Our current policy—developed in the Reagan and Bush Administrations and continued by President Clinton—recognizes that we must balance a variety of factors. In the wake of the Cold War, the Bush Administration accelerated the process of moving the licensing of essentially commercial items from the State Department’s Munitions List to the Commerce-administered Commodity Control List in order to promote high technology exports by making license decisions more predictable and timely. In 1995, by Executive Order, President Clinton expanded the right of the Departments of Defense, State and Energy and the Arms Control and Disarmament Agency to fully participate in the decision-making process. Previously, these agencies reviewed only certain dual-use applications; as a result of the Executive Order, they have the right to review every dual-use application. If any of these agencies disagree with a proposed export, it can block the license and put the issue into a dispute resolution process that can ultimately rise to the President. As a result, reviews of dual-use licenses are today more thorough and broadly based than ever before.
While our export controls and the regulations that implement them have become easier for American exporters to follow, we have also enhanced our ability to identify, stop and prosecute those who attempt to evade them. For example, in fiscal year 1997 efforts of the Commerce Department’s criminal investigators led to over $1 million in criminal fines and over $16 million in civil penalties. We have significant enforcement weapons to use against those who would evade our export controls, and we are using them vigorously.
Finally, U.S. efforts to stem proliferation cannot be effective without the cooperation of other countries. To that end, we have strengthened multilateral cooperation through the Nuclear Suppliers Group, the Missile Technology Control Regime, the Australia Group (for the control of chemical and biological weapons-related related items), the Chemical Weapons Convention, and the Wassenaar Arrangement, which through U.S. leadership is shaping multilateral export controls for the next century. These multilateral efforts enlist the world community in the battle against the proliferation of weapons of mass destruction, advanced conventional weapons and sensitive technologies, while at the same time producing a level playing field for U.S. business by ensuring that our competitors face corresponding export controls.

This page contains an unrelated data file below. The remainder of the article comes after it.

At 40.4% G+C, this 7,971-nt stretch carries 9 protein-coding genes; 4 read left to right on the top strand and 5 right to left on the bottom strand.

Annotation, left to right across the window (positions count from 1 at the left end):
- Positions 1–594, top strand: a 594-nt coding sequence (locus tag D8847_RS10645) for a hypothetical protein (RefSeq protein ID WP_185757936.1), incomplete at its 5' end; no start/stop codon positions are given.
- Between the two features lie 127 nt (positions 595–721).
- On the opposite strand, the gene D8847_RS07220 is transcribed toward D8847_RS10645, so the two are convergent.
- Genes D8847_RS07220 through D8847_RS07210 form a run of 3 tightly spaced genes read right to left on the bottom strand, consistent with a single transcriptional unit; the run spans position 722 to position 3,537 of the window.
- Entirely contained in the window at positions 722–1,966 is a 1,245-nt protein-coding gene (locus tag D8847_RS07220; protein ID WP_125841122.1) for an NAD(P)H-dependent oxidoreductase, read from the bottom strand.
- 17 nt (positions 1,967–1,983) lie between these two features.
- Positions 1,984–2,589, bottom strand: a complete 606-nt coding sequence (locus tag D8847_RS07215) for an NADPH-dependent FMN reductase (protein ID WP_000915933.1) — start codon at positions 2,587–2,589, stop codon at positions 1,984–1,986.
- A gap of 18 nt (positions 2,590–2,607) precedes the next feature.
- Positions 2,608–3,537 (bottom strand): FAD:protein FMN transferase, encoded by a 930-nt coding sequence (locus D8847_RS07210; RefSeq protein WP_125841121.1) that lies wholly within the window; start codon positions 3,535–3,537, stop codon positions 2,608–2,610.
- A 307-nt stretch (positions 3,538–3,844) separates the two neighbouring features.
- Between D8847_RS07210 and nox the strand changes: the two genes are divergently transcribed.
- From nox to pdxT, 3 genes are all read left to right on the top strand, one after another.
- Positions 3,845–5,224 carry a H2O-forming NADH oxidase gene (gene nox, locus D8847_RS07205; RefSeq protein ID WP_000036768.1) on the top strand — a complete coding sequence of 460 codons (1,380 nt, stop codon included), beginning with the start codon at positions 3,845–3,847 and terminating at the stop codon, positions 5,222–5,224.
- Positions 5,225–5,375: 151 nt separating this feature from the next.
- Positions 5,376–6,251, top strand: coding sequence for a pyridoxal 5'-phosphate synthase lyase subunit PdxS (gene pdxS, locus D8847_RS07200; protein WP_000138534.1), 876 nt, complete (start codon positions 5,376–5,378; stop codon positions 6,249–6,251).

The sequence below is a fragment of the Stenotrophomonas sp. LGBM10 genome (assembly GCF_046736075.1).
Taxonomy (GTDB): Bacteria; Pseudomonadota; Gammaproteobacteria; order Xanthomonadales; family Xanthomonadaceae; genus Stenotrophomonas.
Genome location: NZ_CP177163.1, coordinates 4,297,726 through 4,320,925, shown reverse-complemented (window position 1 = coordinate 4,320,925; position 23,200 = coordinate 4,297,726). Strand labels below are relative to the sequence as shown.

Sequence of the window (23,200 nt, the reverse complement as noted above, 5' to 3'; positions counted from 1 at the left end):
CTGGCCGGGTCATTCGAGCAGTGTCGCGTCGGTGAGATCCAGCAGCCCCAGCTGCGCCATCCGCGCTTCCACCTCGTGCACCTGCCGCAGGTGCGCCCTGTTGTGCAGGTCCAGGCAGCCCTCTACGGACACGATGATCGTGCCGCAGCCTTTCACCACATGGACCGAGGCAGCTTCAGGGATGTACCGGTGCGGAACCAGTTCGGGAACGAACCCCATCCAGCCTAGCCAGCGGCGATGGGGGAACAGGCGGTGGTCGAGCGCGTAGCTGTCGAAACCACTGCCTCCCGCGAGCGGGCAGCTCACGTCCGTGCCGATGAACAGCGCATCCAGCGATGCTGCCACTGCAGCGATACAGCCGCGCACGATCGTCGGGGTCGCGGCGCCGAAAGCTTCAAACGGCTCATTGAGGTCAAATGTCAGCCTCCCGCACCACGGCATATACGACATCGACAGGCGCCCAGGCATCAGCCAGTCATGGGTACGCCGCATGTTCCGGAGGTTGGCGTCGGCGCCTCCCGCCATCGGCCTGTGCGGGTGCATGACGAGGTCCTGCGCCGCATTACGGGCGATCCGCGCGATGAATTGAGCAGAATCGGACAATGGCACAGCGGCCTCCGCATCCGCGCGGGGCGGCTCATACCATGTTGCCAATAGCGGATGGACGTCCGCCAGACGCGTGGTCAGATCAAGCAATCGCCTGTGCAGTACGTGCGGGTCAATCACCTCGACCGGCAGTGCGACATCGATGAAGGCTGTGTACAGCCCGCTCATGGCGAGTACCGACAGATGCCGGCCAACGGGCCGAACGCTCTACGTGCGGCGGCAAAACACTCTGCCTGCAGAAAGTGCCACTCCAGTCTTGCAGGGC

Providing for Energy Security
The United States depends on oil for about 40 percent of its primary energy needs and roughly half of our oil needs are met with imports. Although we import less than 10% of Persian Gulf exports, our allies in Europe and Japan account for about 85% of these exports, thus underscoring the continued strategic importance of the region. We are undergoing a fundamental shift away from reliance on Middle East oil. Venezuela is our number one foreign supplier and Africa supplies 15% of our imported oil. Canada, Mexico and Venezuela combined supply more than twice as much oil to the United States as the Arab OPEC countries.
The Caspian Basin, with potential oil reserves of 160 billion barrels, promises to play an increasingly important role in meeting rising world energy demand in coming decades. We have made it a priority to work with the countries of the region to develop multiple pipeline ventures that will ensure access to the oil. We are also working on several fronts to enhance the stability and safeguard the independence of these nations. While these developments are significant, we must remember that the vast majority of proven oil reserves lie in the Middle East and that the global oil market is largely interdependent.